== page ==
It looks like you're using an Ad Blocker.

Please white-list or disable AboveTopSecret.com in your ad-blocking tool.

Thank you.

 

Some features of ATS will be disabled while you continue to use an ad-blocker.

 

Henry Porter Mental Disorder

page: 1
2

log in

join
share:

posted on Apr, 9 2015 @ 05:53 PM
link   
How Would Henry Porter Defend His Family From An Exited Delirious Madman With Superhuman Strength?
www.theguardian.com...

I found this in google news and ranted. Then I saw the date. 2010.
It's an old bit of twisted up news.

I'll still stand by the original question.
How would the author of the article defend his family?
I've seen a man not much bigger than me pin a horse into the corner of a stable. No, he wasn't using any skilful horseman's tricks. He didn't have that knowledge. He just had superhuman strength which he hid. When he saw me looking over the stable door he looked seriously peeved that I'd witnessed it and backed off from the horse then acted normal. Eventually he flipped big time and was chemically coshed. He never to my knowledge regained that strength.

When I say flipped, you would have had to disable him or escape in a vehicle to escape his rampage unharmed. And your chances of disabling him would have been what considering what I've told you about his strength?





edit on 9 4 2015 by Kester because: Fooled by old news




posted on Apr, 9 2015 @ 06:12 PM
link   
That is very frightening to read and consider, It's happening now folks just different means but the end result is we the people lose and big time. First is was batons .....then came the guns....along creeps the Taser to make sure then, now we have the Hypo cops with syringes loaded with lots of goodies for us all. Just think if they are as well trained with those needles as the cops are in the States whom will shoot you in the back for a broken tail light.

S&F
Regards, Iwinder



posted on Apr, 9 2015 @ 06:35 PM
link   
a reply to: Kester

I gotta post and run but this is potentially pretty shocking...




The syndrome is defined in the Police magazine article by a multitude of symptoms, some of which may seem unnervingly familiar – running for no apparent reason; running wildly; being naked (trying to get cool); stripping off clothes (trying to get cool); apparent superhuman strength; seemingly unlimited endurance; violent resistance; violent resistance after being restrained; muscle rigidity; and the subject claiming "he can't breathe".


I'm gonna have to read more tomorrow or sometime but felt that the quote was more than worth pulling out.



posted on Apr, 9 2015 @ 07:32 PM
link   
a reply to: skalla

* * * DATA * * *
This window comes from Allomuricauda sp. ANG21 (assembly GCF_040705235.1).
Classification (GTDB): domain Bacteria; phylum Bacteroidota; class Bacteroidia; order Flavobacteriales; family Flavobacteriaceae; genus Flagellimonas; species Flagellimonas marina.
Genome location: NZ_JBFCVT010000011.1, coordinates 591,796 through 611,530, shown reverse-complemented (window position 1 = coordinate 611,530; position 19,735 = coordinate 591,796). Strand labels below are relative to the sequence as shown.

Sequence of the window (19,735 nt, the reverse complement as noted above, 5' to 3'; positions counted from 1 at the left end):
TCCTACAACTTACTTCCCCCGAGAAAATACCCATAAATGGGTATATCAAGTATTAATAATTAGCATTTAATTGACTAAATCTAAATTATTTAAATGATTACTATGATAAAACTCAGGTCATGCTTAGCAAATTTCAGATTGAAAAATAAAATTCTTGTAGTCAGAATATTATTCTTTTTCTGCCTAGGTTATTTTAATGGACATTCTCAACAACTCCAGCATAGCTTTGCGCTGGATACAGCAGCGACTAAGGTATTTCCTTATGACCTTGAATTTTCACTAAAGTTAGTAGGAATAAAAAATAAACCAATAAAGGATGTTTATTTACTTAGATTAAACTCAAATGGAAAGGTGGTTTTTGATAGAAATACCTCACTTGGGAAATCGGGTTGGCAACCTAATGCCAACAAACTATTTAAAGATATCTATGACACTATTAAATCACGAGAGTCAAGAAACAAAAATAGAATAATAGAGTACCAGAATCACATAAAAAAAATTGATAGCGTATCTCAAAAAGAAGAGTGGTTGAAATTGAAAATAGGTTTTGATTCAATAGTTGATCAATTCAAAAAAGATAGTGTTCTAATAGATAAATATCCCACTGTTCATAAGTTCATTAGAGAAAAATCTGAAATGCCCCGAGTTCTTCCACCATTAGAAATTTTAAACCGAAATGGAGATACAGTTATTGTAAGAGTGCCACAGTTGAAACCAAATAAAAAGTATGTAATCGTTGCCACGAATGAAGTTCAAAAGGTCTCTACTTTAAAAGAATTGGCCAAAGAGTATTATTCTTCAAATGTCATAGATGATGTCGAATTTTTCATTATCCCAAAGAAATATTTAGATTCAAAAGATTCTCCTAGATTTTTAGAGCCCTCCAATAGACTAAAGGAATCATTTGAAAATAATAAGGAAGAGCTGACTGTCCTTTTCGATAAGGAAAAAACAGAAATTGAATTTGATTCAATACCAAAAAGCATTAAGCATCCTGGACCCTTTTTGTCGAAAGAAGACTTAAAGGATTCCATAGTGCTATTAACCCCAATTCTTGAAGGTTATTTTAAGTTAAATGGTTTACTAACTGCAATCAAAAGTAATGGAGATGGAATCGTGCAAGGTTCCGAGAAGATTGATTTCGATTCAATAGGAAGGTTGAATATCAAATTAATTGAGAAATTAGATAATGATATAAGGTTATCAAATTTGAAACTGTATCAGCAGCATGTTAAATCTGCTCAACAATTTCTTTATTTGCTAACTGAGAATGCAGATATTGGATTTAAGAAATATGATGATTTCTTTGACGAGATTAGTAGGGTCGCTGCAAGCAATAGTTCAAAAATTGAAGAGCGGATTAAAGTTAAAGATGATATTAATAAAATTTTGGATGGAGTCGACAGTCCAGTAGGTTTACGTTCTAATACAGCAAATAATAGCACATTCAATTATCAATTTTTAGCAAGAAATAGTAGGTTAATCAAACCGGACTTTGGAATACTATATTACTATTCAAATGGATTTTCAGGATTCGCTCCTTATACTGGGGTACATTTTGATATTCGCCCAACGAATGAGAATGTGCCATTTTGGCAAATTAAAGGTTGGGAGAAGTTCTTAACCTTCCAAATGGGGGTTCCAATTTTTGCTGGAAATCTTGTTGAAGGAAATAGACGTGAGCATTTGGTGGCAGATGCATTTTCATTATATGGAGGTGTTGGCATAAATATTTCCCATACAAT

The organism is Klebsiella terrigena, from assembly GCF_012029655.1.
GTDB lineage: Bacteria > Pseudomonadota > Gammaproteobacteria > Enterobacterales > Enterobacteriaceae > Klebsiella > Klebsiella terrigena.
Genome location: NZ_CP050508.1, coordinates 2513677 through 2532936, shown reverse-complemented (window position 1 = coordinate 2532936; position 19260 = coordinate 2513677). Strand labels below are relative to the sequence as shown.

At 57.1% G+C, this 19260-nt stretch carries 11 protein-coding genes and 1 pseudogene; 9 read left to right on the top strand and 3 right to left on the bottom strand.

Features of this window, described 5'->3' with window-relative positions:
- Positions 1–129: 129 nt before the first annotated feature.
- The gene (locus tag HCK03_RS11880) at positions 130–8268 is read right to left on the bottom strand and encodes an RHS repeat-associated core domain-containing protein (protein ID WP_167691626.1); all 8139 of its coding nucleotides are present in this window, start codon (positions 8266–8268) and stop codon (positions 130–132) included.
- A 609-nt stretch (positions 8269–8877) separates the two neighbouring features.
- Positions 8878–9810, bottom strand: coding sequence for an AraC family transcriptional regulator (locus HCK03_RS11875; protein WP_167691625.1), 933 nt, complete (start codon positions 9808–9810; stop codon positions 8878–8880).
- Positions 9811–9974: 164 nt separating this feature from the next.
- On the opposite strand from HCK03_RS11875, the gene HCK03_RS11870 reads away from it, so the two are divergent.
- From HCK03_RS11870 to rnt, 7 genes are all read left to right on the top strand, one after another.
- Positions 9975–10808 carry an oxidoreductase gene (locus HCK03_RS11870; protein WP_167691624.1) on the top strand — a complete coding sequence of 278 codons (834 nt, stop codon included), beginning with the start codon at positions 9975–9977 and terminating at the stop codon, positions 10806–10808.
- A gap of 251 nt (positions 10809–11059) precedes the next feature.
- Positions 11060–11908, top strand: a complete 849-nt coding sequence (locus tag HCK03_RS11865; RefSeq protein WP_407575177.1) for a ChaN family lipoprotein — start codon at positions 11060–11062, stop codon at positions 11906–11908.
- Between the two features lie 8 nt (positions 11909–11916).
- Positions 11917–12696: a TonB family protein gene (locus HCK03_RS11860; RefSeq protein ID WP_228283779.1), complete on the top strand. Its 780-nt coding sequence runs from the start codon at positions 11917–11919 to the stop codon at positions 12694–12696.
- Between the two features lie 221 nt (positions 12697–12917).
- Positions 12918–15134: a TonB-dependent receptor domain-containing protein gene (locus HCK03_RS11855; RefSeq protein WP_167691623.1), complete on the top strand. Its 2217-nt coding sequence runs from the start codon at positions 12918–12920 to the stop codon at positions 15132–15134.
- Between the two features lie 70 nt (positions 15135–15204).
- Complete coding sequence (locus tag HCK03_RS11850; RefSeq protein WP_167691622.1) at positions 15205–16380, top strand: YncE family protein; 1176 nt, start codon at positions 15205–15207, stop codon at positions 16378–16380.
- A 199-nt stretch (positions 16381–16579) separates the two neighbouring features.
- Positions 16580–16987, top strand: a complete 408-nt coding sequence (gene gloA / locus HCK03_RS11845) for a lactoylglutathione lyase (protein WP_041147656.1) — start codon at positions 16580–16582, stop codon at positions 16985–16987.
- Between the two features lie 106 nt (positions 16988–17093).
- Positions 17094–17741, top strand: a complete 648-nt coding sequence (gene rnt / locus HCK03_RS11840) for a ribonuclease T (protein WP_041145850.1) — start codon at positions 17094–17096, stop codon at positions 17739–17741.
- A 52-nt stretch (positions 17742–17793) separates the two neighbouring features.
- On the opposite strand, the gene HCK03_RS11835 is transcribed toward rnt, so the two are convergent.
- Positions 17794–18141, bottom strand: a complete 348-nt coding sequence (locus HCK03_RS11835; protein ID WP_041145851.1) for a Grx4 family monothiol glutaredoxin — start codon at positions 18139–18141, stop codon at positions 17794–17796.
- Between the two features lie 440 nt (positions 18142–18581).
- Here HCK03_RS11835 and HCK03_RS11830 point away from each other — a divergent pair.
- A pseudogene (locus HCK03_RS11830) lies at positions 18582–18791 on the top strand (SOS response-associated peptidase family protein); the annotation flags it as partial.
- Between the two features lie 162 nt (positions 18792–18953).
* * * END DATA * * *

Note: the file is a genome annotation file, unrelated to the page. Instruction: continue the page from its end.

Turns out I was fooled by google news. It's a 2010 article.

It's this bit that bothers me.

running for no apparent reason; running wildly; being naked (trying to get cool); stripping off clothes (trying to get cool); apparent superhuman strength; seemingly unlimited endurance; violent resistance; violent resistance after being restrained; muscle rigidity; and the subject claiming "he can't breathe". In other words, pretty much anyone who is an agitated state, possibly because they have been wrongly arrested, have missed the last train out of Sheffield


That's wildly inaccurate. Going completely crazy and attacking people with the superhuman strength I've described in my edited OP isn't like missing a train. There's got to be a way to restrain the unrestrainable when they've already caused serious harm and are trying to do more. That's the issue. The way this article has been written suggests cops running round jabbing us for fun. It can't be fun when you've sworn an oath to restrain madmen. I'd rather have the option of running away or shooting him with a silver bullet.

Suppose we put ourselves in the place of the madman. What are we facing.

Silver bullet? Sounds dangerous.

Taser? Heart attacks are the issue with excited delirious people getting tasered.

Sedative? A few days recovering, hopefully.

What else is possible? A quick glance around my kitchen shows several skewery things, a couple of bats and a hammer. All of which could easily be taken off me and used against me by a madman with that strength.

Supposing you or I lost our mind, perhaps spiked with some exotic drug or just some imbalance that occurred. How would we prefer to be restrained?
edit on 9 4 2015 by Kester because: (no reason given)



posted on Apr, 9 2015 @ 07:42 PM
link   
a reply to: Kester

A robot, Id wreasle a robot.



posted on Apr, 9 2015 @ 08:03 PM
link   
a reply to: AnuTyr

Well yeah...
I made a complete fool of myself by falling for the google news old story trick so I might as well go all out.

As a mad rampager you would choose robot restraint as your preference?
Have I got this right?

We're going to have fun in the workshop building this.
I'll call you when it's ready for for testing.


edit on 9 4 2015 by Kester because: spacing



posted on Apr, 9 2015 @ 08:14 PM
link   
What's missing in this article is the heart attack deaths that commonly occur a few hours after tasering people in an excessively excited delirious state. That's why sedatives seem like a safer alternative. These deaths have been institutionally denied. If this article was written for our good it would refer to the taser deaths.


edit on 9 4 2015 by Kester because: spelling



posted on Apr, 10 2015 @ 04:36 AM
link   
a reply to: AnuTyr

The Board Of Ethics ruled against a robot so we built a strengthened suit instead.

A constable wearing this suit will be able to perform his or her sworn duty without resorting to chemical or electrical restraint.



I expect mentalhealthcop.wordpress.com... will endorse it.



new topics

top topics



 
2

log in

join